Pasuk 16 - In what sense will Dan judge his people? Why will this judging be "as one of the tribes of Israel?" Pasuk 17 - What does the comparison to a snake biting a horse's foot and toppling the rider say about Dan? Pasuk 18 - Why does Yaakov interject a prayer at the closing of the message?
When a mefaresh approaches this problem, he must determine which other biblical texts exist regarding Dan that might help elucidate our text. As a collective, the tribe of Dan receives notable mention on three occasions.
1) They are "me'assef le-kol ha-machanot" or the last tribe in the travel procession.
2) They take part in "pesel Micha" (Shoftim 18).
3) Their portion in Israel lies on one of the borders.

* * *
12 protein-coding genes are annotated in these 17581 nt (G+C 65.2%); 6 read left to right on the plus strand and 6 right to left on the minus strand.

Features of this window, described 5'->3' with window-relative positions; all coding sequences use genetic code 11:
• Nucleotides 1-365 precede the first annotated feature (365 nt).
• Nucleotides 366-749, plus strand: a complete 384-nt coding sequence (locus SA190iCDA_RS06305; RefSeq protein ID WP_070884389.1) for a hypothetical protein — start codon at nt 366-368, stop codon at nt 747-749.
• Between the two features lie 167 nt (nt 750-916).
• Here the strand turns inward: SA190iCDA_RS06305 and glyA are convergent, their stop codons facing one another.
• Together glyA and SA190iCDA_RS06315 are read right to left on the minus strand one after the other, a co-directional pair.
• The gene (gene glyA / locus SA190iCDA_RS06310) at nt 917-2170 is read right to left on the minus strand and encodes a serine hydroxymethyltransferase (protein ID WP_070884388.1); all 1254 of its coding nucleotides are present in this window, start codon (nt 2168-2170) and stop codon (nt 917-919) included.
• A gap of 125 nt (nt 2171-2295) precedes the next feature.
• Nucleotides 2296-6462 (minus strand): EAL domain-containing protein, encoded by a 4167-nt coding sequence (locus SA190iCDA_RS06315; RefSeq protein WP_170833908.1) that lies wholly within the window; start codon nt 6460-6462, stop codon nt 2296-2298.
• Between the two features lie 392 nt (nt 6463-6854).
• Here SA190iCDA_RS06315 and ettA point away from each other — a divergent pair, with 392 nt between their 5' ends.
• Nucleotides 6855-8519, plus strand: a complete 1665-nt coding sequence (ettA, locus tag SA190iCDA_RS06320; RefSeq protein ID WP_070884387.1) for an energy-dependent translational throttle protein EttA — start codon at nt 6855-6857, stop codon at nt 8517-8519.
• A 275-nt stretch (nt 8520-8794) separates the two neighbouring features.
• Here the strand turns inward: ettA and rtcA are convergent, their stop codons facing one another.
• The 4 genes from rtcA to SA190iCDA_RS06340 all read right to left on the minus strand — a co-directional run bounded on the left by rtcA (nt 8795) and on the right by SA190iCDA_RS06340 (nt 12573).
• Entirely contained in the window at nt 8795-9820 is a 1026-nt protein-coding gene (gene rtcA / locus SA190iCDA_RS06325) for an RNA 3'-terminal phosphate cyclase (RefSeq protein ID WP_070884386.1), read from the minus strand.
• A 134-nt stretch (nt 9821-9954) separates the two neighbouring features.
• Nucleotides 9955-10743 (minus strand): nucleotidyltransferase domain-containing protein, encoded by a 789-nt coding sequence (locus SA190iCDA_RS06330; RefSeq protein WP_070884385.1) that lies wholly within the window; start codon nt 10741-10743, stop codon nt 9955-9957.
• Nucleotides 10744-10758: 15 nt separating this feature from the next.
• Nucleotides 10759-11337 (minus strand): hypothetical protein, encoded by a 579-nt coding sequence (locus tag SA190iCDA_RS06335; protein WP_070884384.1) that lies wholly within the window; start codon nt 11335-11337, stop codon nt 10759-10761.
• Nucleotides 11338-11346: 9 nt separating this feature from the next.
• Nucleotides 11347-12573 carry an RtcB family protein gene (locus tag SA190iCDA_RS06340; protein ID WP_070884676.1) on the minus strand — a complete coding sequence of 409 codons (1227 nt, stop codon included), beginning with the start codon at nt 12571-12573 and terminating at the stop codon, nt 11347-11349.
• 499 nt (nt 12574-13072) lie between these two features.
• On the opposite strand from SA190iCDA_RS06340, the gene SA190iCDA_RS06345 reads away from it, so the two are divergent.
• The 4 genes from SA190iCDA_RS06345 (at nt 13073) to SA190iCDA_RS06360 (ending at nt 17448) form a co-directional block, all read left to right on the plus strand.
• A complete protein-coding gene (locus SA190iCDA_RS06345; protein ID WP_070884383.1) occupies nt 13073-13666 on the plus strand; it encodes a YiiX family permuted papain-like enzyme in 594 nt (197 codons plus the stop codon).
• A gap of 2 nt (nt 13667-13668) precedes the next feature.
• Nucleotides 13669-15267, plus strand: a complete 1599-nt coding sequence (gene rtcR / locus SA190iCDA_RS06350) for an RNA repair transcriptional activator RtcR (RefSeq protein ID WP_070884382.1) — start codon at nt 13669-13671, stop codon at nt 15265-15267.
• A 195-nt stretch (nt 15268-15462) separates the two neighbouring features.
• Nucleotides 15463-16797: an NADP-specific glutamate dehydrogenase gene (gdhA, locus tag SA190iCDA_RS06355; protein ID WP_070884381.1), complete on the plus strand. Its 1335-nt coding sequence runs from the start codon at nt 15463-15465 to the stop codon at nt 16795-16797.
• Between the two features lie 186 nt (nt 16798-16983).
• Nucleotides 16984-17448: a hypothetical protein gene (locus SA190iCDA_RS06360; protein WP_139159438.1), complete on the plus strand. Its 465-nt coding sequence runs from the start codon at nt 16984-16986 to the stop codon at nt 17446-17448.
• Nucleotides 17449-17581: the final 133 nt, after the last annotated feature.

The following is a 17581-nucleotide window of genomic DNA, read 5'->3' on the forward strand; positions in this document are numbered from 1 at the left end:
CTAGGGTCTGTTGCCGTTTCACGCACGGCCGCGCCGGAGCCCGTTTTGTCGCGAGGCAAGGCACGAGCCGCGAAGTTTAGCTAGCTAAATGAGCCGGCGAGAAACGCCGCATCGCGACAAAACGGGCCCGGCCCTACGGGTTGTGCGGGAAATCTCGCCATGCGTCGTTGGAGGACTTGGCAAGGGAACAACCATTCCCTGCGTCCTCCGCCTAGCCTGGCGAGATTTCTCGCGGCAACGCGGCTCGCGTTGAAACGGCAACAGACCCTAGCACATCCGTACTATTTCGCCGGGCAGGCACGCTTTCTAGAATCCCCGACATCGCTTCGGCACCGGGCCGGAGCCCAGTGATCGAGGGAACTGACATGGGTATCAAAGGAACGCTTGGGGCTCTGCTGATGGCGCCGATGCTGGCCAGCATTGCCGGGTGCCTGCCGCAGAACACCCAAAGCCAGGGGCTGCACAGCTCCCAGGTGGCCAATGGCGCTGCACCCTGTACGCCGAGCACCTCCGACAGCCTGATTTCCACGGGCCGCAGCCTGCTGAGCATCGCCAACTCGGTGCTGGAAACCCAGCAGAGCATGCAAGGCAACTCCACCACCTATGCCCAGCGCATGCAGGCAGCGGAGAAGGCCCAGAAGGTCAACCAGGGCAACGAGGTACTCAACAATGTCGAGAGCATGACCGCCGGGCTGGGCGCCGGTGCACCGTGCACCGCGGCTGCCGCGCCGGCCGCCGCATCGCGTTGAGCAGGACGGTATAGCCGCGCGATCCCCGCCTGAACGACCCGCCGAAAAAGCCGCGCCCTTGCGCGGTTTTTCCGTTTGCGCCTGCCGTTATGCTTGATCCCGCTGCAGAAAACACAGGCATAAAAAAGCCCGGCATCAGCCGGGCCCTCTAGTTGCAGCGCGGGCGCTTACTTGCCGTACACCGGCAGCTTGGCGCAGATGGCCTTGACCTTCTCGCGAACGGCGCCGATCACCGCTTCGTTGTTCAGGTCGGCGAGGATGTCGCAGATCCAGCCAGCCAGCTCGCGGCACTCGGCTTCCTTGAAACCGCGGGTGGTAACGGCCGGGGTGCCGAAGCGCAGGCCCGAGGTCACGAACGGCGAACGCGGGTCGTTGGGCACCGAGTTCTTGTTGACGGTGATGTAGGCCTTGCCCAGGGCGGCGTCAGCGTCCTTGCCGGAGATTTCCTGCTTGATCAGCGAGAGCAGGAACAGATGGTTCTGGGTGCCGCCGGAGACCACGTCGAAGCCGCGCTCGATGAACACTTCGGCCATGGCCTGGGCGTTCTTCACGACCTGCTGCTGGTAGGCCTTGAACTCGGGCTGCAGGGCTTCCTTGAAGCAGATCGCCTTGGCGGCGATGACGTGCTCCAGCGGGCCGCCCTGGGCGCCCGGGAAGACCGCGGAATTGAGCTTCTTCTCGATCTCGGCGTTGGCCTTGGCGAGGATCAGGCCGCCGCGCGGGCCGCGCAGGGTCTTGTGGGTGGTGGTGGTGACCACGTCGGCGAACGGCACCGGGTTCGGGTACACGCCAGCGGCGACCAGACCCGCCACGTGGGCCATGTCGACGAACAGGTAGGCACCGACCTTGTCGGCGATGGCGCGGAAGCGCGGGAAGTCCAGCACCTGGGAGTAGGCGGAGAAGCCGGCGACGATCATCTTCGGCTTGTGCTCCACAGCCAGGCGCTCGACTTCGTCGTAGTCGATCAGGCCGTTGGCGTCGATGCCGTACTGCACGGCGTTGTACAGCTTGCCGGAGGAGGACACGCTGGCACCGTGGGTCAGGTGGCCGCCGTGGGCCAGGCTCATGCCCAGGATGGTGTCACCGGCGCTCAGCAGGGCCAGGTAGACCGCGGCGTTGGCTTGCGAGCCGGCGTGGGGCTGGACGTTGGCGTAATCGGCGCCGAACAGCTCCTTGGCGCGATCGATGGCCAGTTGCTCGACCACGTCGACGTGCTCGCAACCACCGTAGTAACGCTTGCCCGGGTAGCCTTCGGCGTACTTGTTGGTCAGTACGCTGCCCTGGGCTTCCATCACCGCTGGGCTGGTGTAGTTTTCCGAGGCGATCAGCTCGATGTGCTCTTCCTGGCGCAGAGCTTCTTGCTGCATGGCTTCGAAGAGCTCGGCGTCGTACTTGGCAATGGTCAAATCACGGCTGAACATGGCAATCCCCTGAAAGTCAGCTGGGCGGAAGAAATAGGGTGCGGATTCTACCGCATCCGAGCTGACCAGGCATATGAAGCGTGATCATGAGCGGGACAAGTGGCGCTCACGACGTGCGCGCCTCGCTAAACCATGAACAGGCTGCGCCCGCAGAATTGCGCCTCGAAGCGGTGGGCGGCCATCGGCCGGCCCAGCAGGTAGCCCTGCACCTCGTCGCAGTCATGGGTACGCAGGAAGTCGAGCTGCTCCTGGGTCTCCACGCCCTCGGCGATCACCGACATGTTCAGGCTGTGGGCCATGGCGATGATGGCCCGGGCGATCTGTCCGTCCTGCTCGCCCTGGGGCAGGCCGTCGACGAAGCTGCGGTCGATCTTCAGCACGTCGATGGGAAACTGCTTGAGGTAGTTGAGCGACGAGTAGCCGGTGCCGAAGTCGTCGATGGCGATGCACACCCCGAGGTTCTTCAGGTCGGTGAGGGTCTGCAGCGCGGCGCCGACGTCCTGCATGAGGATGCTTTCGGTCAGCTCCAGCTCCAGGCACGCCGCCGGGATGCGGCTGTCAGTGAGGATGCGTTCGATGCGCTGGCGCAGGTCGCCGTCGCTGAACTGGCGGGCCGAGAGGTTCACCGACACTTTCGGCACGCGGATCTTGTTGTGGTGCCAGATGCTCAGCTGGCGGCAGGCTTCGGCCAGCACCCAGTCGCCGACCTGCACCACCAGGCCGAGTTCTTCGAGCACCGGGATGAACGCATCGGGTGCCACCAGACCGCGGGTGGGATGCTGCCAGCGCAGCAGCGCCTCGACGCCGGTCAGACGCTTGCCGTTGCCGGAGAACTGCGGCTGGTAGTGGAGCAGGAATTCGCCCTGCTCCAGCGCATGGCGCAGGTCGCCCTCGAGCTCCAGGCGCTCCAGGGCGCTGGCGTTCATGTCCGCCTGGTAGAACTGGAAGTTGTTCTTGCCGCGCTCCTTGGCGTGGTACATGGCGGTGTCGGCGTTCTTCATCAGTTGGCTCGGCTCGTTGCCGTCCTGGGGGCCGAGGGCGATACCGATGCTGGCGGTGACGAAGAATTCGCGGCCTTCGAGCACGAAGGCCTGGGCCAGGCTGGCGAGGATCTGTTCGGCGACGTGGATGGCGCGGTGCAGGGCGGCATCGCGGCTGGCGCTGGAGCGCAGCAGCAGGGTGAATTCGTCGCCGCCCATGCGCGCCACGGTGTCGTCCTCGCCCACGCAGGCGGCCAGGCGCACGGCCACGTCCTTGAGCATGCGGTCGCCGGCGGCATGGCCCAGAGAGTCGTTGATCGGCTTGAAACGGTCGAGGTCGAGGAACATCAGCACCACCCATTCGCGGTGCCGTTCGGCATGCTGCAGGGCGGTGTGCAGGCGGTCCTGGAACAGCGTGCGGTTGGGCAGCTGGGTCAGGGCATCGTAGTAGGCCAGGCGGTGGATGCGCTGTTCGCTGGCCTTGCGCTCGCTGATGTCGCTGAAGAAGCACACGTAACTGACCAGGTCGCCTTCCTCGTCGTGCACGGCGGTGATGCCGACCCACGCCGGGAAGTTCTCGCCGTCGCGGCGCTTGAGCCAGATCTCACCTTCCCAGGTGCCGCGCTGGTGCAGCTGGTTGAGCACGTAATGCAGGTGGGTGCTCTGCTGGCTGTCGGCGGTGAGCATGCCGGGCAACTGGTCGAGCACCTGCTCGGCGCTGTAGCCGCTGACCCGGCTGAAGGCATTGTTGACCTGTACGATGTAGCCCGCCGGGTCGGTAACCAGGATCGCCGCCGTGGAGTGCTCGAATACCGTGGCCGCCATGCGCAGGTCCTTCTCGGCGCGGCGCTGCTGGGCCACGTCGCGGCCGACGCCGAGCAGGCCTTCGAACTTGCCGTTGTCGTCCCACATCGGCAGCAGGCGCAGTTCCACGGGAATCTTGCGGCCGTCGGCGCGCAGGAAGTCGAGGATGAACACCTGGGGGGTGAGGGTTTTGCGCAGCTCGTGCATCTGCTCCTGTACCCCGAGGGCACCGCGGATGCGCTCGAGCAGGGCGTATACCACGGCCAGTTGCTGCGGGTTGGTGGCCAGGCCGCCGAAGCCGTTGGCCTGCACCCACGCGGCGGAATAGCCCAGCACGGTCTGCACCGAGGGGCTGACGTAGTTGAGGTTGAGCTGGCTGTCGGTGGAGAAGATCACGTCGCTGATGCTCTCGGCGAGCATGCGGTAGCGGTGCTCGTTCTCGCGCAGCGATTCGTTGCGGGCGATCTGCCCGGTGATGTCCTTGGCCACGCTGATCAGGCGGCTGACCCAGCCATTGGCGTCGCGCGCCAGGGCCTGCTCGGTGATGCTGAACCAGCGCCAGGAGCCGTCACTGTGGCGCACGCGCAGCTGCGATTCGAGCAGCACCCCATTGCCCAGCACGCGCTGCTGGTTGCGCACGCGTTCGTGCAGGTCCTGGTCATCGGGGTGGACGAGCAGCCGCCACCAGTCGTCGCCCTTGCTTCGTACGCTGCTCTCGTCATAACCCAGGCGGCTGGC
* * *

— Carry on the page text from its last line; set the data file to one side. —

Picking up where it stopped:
The verses could also refer to an individual member of the tribe. Dan's noteworthy individuals include Oholiav, who helped Betzalel construct the mishkan; Shlomit bat Divri, mother of the megadef, and Shimshon. Among the three individuals mentioned, Tanakh clearly portrays Shimshon as the most significant of the three by far.
With this background in mind, let us return to Yaakov's message. The snake imagery seems to revolve around a battle. This certainly fits in with Shimshon who fought the Pelishtim. It also works nicely with Dan as the last tribe in the order of traveling. When any nation attacked from the rear, Dan represented the first line of defense. Most mefarshim employ one of these two models to explain the entire section. Radak, Rashi and Ramban view the passage as referring to Shimshon. Rashbam and Malbim see it in terms of Dan's role as the last tribe to travel.